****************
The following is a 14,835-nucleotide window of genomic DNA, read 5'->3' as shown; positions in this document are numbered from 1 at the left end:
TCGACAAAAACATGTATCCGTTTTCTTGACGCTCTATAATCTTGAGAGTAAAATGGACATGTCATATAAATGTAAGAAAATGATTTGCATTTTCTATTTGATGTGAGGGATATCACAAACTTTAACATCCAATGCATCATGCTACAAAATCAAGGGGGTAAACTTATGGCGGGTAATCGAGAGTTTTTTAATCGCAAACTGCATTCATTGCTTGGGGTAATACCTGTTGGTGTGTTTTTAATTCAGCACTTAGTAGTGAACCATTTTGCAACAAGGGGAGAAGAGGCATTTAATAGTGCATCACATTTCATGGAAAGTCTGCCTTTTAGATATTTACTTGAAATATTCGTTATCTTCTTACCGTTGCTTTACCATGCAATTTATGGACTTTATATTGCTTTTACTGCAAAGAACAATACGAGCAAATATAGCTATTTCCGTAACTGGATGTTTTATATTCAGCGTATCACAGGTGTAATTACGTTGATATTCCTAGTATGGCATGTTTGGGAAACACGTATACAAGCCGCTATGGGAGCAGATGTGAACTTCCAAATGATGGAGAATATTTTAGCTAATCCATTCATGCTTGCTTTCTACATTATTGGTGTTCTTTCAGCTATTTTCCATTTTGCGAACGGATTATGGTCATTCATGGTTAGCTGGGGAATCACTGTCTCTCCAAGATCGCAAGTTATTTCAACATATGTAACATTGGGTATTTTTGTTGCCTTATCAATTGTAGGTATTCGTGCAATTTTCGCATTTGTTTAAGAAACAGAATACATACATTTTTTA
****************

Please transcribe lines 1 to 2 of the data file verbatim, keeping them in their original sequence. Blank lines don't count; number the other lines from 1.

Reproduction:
The following is a 14,835-nucleotide window of genomic DNA, read 5'->3' as shown; positions in this document are numbered from 1 at the left end:
TCGACAAAAACATGTATCCGTTTTCTTGACGCTCTATAATCTTGAGAGTAAAATGGACATGTCATATAAATGTAAGAAAATGATTTGCATTTTCTATTTGATGTGAGGGATATCACAAACTTTAACATCCAATGCATCATGCTACAAAATCAAGGGGGTAAACTTATGGCGGGTAATCGAGAGTTTTTTAATCGCAAACTGCATTCATTGCTTGGGGTAATACCTGTTGGTGTGTTTTTAATTCAGCACTTAGTAGTGAACCATTTTGCAACAAGGGGAGAAGAGGCATTTAATAGTGCATCACATTTCATGGAAAGTCTGCCTTTTAGATATTTACTTGAAATATTCGTTATCTTCTTACCGTTGCTTTACCATGCAATTTATGGACTTTATATTGCTTTTACTGCAAAGAACAATACGAGCAAATATAGCTATTTCCGTAACTGGATGTTTTATATTCAGCGTATCACAGGTGTAATTACGTTGATATTCCTAGTATGGCATGTTTGGGAAACACGTATACAAGCCGCTATGGGAGCAGATGTGAACTTCCAAATGATGGAGAATATTTTAGCTAATCCATTCATGCTTGCTTTCTACATTATTGGTGTTCTTTCAGCTATTTTCCATTTTGCGAACGGATTATGGTCATTCATGGTTAGCTGGGGAATCACTGTCTCTCCAAGATCGCAAGTTATTTCAACATATGTAACATTGGGTATTTTTGTTGCCTTATCAATTGTAGGTATTCGTGCAATTTTCGCATTTGTTTAAGAAACAGAATACATACATTTTTTA